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Thermal processes find new fans.

Thermal processes find new fans

"After years of hesitancy, I think US manufacturers are starting to realize the benefits of applying thermal-process machining to their production requirements. Since 1985, we have doubled our US sales of EDM and laser machines." That's how Harry Moser, president of Charmilles Technologies and Raycon Corp, assesses the EDM and laser markets.

"The US business complements already strong sales in both Europe and Japan, where the technology is more accepted," Mr Moser states. "Three years ago we invested $70 million in a new plant in Geneva, Switzerland, and we are having a tough time meeting the market demand."

Mr Moser points to tougher pollution-control and fuel-efficiency standards being sought by the government as the strongest driving factors behind the increased demand for production systems. "With these new standards, the automotive and aerospace industries, which are our two biggest customers, are having to design more-efficient engine components. These companies have found that traditional chip-making techniques are often not as effective or efficient as thermal processes.

"A recent Raycon system at a major automotive manufacturer combines EDM and laser. Fuel-plate orifices, which were historically conventionally drilled and burred, are now EDM'd burr free. The plates are then laser welded to the fuel-injection body," Mr Moser says.

Thermal processes also offer a range of application solutions to jet-engine manufacturers.

An example cited by Mr Moser is the application of EDM in cutting small, precise holes in aircraft engine components: "Our system machines small holes in the blades and vanes to allow the outside air to pass through and cool these components. In this case, the application is driven by the need to make the engine more fuel efficient."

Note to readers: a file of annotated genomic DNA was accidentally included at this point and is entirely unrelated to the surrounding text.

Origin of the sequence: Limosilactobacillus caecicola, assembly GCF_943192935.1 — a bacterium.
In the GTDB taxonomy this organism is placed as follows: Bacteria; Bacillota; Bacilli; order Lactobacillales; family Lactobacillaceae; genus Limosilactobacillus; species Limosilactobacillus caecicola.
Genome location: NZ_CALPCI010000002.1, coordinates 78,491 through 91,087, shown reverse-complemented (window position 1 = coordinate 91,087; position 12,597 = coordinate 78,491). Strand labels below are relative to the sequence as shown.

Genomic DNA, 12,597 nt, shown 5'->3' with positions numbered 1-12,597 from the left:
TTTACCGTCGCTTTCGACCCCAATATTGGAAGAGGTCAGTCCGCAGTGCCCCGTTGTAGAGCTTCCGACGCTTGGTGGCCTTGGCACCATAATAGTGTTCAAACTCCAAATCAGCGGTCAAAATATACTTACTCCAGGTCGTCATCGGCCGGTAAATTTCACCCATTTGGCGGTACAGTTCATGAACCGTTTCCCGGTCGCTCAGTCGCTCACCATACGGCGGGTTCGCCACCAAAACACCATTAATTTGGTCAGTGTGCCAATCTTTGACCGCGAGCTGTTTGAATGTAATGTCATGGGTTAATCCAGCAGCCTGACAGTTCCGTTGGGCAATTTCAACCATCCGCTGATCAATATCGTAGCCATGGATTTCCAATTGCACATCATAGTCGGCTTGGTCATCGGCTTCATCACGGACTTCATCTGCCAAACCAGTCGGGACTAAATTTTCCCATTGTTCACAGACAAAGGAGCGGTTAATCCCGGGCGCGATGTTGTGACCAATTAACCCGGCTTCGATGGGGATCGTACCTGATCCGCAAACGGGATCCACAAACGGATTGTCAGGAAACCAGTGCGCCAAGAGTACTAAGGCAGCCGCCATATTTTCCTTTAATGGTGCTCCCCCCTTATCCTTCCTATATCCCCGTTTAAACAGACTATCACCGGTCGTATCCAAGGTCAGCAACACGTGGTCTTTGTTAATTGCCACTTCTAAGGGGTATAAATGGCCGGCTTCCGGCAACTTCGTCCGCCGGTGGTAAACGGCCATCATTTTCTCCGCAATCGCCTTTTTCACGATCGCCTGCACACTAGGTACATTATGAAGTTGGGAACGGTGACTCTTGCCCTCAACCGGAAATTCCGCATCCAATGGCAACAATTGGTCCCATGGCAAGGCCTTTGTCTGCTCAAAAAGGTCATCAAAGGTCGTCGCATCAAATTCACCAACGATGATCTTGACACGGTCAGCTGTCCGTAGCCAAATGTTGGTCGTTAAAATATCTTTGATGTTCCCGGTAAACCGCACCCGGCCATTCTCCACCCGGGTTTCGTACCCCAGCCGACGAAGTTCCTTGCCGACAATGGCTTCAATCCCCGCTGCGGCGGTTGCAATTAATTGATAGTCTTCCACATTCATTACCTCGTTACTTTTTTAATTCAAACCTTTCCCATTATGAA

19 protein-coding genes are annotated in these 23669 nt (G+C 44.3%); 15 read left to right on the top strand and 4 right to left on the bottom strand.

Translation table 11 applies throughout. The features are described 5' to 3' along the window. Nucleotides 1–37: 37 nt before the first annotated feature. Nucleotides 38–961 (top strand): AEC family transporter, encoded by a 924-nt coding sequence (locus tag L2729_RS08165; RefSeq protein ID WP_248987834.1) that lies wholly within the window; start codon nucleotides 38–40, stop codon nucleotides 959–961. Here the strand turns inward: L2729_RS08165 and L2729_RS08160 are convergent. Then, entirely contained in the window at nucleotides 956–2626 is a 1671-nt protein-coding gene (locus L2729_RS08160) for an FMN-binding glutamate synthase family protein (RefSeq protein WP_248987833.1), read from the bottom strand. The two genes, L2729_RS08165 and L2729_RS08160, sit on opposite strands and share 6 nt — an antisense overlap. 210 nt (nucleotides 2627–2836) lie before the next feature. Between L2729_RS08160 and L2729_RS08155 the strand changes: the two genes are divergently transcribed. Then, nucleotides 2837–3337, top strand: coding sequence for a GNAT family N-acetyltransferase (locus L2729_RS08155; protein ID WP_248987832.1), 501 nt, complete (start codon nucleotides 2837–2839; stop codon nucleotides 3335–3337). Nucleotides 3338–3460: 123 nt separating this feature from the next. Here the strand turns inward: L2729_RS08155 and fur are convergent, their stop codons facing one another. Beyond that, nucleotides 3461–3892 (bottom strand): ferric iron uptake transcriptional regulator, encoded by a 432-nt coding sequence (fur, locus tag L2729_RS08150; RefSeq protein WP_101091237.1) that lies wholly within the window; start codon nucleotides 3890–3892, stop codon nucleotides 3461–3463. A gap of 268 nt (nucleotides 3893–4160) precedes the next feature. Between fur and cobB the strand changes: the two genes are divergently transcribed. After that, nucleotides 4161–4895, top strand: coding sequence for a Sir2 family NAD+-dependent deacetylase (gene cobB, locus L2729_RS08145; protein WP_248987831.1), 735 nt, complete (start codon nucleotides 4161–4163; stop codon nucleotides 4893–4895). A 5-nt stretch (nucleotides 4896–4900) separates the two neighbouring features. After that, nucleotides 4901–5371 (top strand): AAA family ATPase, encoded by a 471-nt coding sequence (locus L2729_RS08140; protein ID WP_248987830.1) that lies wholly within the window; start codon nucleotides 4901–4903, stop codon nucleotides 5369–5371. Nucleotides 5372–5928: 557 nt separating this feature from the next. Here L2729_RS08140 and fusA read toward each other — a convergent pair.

Moser claims using an EDM process instead of a traditional chip-making operation offers many benefits. "EDM is a noncontact process, so there is no deformation caused by cutting forces applied to the workpiece. And many secondary operations, such as deburring, grinding or polishing, can be eliminated. As manufacturing engineers learn more about the capabilities and benefits of EDMs and lasers, these processes will have a greater impact on how they design parts," says Mr Moser.

While past efforts have been directed at increasing operating speeds, today, automation is the focus. "While we may achieve somewhat faster cutting speeds in the future, much of our focus is aimed at automating and enhancing machines to make them more suitable to production environments," says Mr Moser. "Tool changers, simultaneous multiaxis machining capabilities, and adaptive controls are areas we are concentrating on to expand our product capabilities."

Realizing EDM and lasers are still finding their niches, the industry is investing to help educate manufacturers about thermal-machining processes. "Education is probably the biggest challenge facing manufacturers today," says Mr Moser. Charmilles is introducing a new, in-house operator training program and offers special terms and prices for educational institutions.

Raycon and Charmilles are part of the George Fischer Group. Raycon builds production EDM and production laser systems in Ann Arbor and Owosso, MI, and imports Brother wire EDM machines from Japan. Charmilles Technologies Corp has its North American headquarters in Mt Prospect, IL. Charmilles offers a complete line of wire EDM machines and die sinkers manufactured at its plants in Switzerland and Germany. "In addition, we are assembling Charmilles Form 20 manual EDM machines at Raycon's Owosso facility. We shipped ten units in April," Mr Moser says. "Currently, we are bringing kits from Switzerland, but we are going to start US sourcing and Americanizing the Form 20 and also producing CNC die sinkers to meet the growing demand in this country."

Harry Moser President Charmilles Technologies Corp MI Prospect, IL Raycon Corp Ann Arbor, MI
COPYRIGHT 1990 Nelson Publishing
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Copyright 1990 Gale, Cengage Learning. All rights reserved.

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Title Annotation:Metalworking Product Guide
Publication:Tooling & Production
Article Type:Interview
Date:Aug 1, 1990
Previous Article:Grinding & abrasive-process machines.
Next Article:EDM, lasers, other thermal-process machines.

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